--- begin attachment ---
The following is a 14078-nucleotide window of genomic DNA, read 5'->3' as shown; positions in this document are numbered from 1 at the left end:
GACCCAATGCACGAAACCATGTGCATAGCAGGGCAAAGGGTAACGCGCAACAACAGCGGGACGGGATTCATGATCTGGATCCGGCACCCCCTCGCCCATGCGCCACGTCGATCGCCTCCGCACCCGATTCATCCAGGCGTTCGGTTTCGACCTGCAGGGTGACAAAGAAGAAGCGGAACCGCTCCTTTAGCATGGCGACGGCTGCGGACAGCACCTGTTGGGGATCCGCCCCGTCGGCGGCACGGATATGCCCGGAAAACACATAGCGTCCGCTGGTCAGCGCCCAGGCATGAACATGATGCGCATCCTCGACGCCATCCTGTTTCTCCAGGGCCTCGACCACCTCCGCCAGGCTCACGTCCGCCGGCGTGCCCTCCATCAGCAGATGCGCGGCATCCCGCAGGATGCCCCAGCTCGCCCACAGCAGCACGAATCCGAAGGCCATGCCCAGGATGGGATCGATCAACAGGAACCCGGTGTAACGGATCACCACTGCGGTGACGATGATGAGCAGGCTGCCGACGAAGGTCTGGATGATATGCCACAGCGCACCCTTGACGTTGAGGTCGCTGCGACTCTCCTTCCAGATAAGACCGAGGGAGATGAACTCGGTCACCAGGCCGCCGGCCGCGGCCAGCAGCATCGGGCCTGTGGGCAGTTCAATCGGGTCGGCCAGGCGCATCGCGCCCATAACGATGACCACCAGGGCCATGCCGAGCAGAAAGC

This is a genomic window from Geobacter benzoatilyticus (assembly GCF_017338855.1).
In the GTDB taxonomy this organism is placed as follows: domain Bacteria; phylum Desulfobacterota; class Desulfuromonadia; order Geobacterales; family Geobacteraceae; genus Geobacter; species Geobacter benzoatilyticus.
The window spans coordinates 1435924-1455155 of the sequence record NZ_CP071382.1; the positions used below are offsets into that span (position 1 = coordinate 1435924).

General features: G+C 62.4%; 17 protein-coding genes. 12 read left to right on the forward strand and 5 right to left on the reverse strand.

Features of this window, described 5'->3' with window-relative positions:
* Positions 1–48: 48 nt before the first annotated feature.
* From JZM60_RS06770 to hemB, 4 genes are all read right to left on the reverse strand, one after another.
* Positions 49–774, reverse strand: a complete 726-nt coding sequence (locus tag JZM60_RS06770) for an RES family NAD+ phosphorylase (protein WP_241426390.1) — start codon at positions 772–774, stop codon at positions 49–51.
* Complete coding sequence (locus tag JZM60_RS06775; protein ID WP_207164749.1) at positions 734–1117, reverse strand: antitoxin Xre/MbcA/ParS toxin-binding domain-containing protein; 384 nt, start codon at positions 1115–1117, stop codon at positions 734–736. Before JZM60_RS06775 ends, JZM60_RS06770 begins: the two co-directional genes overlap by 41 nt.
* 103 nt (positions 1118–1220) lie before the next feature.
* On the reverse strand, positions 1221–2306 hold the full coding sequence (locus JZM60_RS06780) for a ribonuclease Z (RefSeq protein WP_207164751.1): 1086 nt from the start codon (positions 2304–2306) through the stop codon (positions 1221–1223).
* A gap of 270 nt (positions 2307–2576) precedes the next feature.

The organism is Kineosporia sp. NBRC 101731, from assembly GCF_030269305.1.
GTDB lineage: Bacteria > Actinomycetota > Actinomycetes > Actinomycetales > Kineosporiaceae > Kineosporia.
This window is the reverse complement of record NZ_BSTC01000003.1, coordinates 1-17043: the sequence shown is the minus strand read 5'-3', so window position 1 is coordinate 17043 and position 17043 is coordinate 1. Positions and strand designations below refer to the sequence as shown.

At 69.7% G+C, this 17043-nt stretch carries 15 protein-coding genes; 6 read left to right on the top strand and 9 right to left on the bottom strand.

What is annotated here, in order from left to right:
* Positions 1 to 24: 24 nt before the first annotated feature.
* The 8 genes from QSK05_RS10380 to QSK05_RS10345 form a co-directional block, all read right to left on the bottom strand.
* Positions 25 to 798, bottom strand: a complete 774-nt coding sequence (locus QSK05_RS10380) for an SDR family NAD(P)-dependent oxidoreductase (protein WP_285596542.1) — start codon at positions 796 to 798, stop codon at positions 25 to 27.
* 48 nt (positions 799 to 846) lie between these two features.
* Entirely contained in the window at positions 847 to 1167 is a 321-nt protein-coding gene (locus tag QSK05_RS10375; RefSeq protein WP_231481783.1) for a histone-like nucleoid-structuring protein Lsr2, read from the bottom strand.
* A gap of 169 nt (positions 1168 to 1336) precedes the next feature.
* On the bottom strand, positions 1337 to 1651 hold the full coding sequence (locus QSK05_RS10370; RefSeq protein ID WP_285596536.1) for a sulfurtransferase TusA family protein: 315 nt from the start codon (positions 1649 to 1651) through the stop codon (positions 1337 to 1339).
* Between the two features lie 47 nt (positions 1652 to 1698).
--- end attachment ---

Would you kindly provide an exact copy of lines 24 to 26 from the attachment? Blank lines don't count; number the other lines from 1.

* Entirely contained in the window at positions 847 to 1167 is a 321-nt protein-coding gene (locus tag QSK05_RS10375; RefSeq protein WP_231481783.1) for a histone-like nucleoid-structuring protein Lsr2, read from the bottom strand.
* A gap of 169 nt (positions 1168 to 1336) precedes the next feature.
* On the bottom strand, positions 1337 to 1651 hold the full coding sequence (locus QSK05_RS10370; RefSeq protein ID WP_285596536.1) for a sulfurtransferase TusA family protein: 315 nt from the start codon (positions 1649 to 1651) through the stop codon (positions 1337 to 1339).